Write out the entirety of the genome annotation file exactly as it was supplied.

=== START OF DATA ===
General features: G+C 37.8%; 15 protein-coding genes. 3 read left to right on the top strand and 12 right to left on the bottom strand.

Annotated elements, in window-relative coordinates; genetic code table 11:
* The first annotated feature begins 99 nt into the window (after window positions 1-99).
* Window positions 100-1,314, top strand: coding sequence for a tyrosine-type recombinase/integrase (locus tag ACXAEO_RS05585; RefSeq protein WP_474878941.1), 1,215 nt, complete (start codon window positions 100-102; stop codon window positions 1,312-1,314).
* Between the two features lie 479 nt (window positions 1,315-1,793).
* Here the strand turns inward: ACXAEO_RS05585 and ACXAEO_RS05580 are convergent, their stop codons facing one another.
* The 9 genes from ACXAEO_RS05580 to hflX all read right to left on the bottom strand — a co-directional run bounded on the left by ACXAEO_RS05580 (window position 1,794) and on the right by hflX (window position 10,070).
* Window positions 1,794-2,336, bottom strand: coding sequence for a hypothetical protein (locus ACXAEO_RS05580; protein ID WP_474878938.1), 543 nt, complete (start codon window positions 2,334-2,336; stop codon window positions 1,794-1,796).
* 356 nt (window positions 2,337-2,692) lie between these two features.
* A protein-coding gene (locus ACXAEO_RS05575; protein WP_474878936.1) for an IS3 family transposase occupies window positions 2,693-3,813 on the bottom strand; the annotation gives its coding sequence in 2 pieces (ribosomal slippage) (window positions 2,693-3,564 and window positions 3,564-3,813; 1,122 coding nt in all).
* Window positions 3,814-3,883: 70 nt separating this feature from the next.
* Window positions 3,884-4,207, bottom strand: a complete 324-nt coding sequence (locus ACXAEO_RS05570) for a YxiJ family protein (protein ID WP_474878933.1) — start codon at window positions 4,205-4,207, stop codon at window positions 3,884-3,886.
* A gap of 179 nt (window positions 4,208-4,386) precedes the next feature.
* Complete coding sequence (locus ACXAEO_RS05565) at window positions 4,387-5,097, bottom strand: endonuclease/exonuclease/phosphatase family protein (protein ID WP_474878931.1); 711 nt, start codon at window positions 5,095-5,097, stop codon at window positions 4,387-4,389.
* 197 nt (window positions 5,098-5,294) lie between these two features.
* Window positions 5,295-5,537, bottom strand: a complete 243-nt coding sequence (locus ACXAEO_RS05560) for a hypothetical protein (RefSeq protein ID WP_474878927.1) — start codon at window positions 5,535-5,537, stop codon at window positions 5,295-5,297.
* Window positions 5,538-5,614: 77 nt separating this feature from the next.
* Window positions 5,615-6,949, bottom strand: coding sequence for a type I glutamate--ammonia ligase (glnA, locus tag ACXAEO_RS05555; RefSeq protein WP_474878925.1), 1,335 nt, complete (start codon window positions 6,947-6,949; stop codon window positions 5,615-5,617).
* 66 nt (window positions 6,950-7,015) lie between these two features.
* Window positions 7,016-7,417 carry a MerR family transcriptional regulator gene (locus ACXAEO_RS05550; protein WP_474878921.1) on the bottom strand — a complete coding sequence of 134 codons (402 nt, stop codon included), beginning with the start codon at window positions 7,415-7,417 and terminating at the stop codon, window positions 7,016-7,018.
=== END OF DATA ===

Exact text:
General features: G+C 37.8%; 15 protein-coding genes. 3 read left to right on the top strand and 12 right to left on the bottom strand.

Annotated elements, in window-relative coordinates; genetic code table 11:
* The first annotated feature begins 99 nt into the window (after window positions 1-99).
* Window positions 100-1,314, top strand: coding sequence for a tyrosine-type recombinase/integrase (locus tag ACXAEO_RS05585; RefSeq protein WP_474878941.1), 1,215 nt, complete (start codon window positions 100-102; stop codon window positions 1,312-1,314).
* Between the two features lie 479 nt (window positions 1,315-1,793).
* Here the strand turns inward: ACXAEO_RS05585 and ACXAEO_RS05580 are convergent, their stop codons facing one another.
* The 9 genes from ACXAEO_RS05580 to hflX all read right to left on the bottom strand — a co-directional run bounded on the left by ACXAEO_RS05580 (window position 1,794) and on the right by hflX (window position 10,070).
* Window positions 1,794-2,336, bottom strand: coding sequence for a hypothetical protein (locus ACXAEO_RS05580; protein ID WP_474878938.1), 543 nt, complete (start codon window positions 2,334-2,336; stop codon window positions 1,794-1,796).
* 356 nt (window positions 2,337-2,692) lie between these two features.
* A protein-coding gene (locus ACXAEO_RS05575; protein WP_474878936.1) for an IS3 family transposase occupies window positions 2,693-3,813 on the bottom strand; the annotation gives its coding sequence in 2 pieces (ribosomal slippage) (window positions 2,693-3,564 and window positions 3,564-3,813; 1,122 coding nt in all).
* Window positions 3,814-3,883: 70 nt separating this feature from the next.
* Window positions 3,884-4,207, bottom strand: a complete 324-nt coding sequence (locus ACXAEO_RS05570) for a YxiJ family protein (protein ID WP_474878933.1) — start codon at window positions 4,205-4,207, stop codon at window positions 3,884-3,886.
* A gap of 179 nt (window positions 4,208-4,386) precedes the next feature.
* Complete coding sequence (locus ACXAEO_RS05565) at window positions 4,387-5,097, bottom strand: endonuclease/exonuclease/phosphatase family protein (protein ID WP_474878931.1); 711 nt, start codon at window positions 5,095-5,097, stop codon at window positions 4,387-4,389.
* 197 nt (window positions 5,098-5,294) lie between these two features.
* Window positions 5,295-5,537, bottom strand: a complete 243-nt coding sequence (locus ACXAEO_RS05560) for a hypothetical protein (RefSeq protein ID WP_474878927.1) — start codon at window positions 5,535-5,537, stop codon at window positions 5,295-5,297.
* Window positions 5,538-5,614: 77 nt separating this feature from the next.
* Window positions 5,615-6,949, bottom strand: coding sequence for a type I glutamate--ammonia ligase (glnA, locus tag ACXAEO_RS05555; RefSeq protein WP_474878925.1), 1,335 nt, complete (start codon window positions 6,947-6,949; stop codon window positions 5,615-5,617).
* 66 nt (window positions 6,950-7,015) lie between these two features.
* Window positions 7,016-7,417 carry a MerR family transcriptional regulator gene (locus ACXAEO_RS05550; protein WP_474878921.1) on the bottom strand — a complete coding sequence of 134 codons (402 nt, stop codon included), beginning with the start codon at window positions 7,415-7,417 and terminating at the stop codon, window positions 7,016-7,018.